Listen up, American politicians. Our students and our teachers really don’t care about your rhetoric, political beliefs, or even your differences. We don’t really care about your political parties, your view on taxes, and the person who you sleep with who is not your wife. We don’t really care about electoral maps, control of legislatures, and the daily polls that show you whether or not we are “pro-gun.” We aren’t really concerned about your foundations, your libraries, or your legacies.
We’ve even turned the other way and stopped questioning how you run our house, the White House, on a daily basis.
While these items might be legitimate and important concerns, what we really care about is how you are going to lead. We don’t want you to lead just some of us. We don’t want you to pander to your base. What we really want is for you to wake up, stand up, get up, and be the people we need you to be right now. This is the time when we should come together as a people, not shout at each other, even politely, on national television. This is the time that we should shine as Americans. This is the time when our students are watching how you respond to a national epidemic as we watch our innocent children being slaughtered in real time. This is the time that you need to work to make a difference in our county.
Stop fighting over memos. Stop worrying about emails. Stop coming up with schemes like “Blue Apron boxes” for food stamp recipients. Stop trying to tell us what we need or want. For all that is holy, turn off FOX NEWS, CNN, and MSNBC. Stop screaming that every story is fake news. It doesn’t really matter to us. We didn’t elect journalists to lead our country: we elected you.
We elected you to do your job. It’s impossible to live the American ideal of “pursuing life, liberty, and happiness” when we are constantly scared and fearful of being gunned down as we work to learn how to experience the very American dream that this country was founded on and you’ve promised to protect.
It’s absolutely ridiculous that the very people that we elect and pay to develop policies that keep us safe can’t even sit in a room together and talk.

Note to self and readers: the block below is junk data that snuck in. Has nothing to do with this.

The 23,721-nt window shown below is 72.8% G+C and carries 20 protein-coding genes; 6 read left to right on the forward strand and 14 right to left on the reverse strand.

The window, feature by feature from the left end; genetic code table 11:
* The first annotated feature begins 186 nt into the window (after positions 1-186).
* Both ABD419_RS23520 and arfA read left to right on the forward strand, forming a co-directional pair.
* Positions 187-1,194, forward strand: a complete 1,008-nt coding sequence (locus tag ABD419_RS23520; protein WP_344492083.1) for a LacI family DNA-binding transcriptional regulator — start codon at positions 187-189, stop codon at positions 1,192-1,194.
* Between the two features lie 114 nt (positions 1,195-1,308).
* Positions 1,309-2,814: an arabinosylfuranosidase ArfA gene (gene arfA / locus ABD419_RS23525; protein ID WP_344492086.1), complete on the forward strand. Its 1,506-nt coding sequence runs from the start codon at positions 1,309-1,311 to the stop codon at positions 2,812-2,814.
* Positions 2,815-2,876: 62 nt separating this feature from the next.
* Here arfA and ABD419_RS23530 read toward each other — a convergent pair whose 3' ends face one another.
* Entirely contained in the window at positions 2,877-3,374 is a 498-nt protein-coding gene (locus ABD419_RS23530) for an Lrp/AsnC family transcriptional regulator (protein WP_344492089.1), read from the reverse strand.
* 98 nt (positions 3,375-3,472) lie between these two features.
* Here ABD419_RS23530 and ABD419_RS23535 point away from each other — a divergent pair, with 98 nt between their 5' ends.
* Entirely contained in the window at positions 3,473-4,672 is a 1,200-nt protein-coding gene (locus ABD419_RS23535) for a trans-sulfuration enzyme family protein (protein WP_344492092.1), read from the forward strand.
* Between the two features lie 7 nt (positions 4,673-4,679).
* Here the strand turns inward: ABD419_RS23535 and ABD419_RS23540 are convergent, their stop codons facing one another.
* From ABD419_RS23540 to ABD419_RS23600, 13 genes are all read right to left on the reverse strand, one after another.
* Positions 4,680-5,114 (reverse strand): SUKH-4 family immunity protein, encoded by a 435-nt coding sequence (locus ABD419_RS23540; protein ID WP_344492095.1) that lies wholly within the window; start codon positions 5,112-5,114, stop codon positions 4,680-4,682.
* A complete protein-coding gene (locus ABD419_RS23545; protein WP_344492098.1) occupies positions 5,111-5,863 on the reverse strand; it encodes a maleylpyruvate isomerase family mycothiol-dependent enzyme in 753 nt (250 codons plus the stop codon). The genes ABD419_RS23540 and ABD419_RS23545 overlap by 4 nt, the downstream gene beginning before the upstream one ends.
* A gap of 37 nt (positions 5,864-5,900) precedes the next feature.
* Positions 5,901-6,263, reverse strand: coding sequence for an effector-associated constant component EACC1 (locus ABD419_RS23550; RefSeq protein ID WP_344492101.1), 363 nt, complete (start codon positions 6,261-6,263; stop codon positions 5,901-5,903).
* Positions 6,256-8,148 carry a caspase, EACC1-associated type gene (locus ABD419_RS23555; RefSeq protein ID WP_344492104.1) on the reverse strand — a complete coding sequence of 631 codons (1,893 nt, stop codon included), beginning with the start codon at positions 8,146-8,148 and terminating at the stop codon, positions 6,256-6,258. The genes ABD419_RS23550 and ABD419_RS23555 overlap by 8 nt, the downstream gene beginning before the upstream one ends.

We don’t want to see you on FOX NEWS or CNN. We don’t want to hear your divisive rhetoric. Stop asking us to decipher complex issues that involve our families, our schools, our students, and our lives with a simple Tweet. And for the love of God, stop telling us the concerns we have are “conservative or liberal” issues.
Take a time out and stop pointing fingers to score ideological points. Quit telling us that “now is not the time” to talk about guns, school safety, and mental health. The American people should dictate when the time is to discuss these issues, not politicians making an appearance on the talk show of a strong television personality. From what I am hearing from my colleagues, students, and parents, that time is now.
For years teachers have covered for you. We’ve given you the benefit of the doubt. We’ve sung the party line, balancing between showing respect while showing our students what to do when we disagree with someone. We’ve taken part in the “conversation” and pushed through, hoping that in the end, it would all work out.
Today is different. Children died AGAIN yesterday.
It’s hard to believe that we can’t even discuss in this country the concept of someone owning an assault rifle that is designed and sold to “inflict the most damage.” It’s even harder to believe this when we police everything in our society from car insurance to drugs to air to speed limits to food. And yet it is possible in this country that madmen can run our streets and enter our safe places under the disguise of the “Second Amendment protects my rights.”
What is even more astonishing is when we understand the requirements that we expect our teachers, policemen, and fireman to fulfill in the name of “protecting our citizens.” We require our nurses, doctors, lawyers, ministers, and even cosmetologists to pass certain expectations and tests. We do all of this and more, and yet we won’t even stop to discuss ideas that explore better ways of doing things when it comes to guns in this country.
Wake up, America. Children died yesterday. And I am afraid that our tomorrows will not be any different.
Our children are watching. They are listening. They are scared. It’s time for our leaders to lead. It’s time that you show up to join dedicated teachers and loving parents. Even Jesus eventually came down from praying on the mountain to make a difference.
It’s time to stop all of this. It’s time to pray and act.
It’s finally time for you to become the grown up that we so desperately need right now in the room.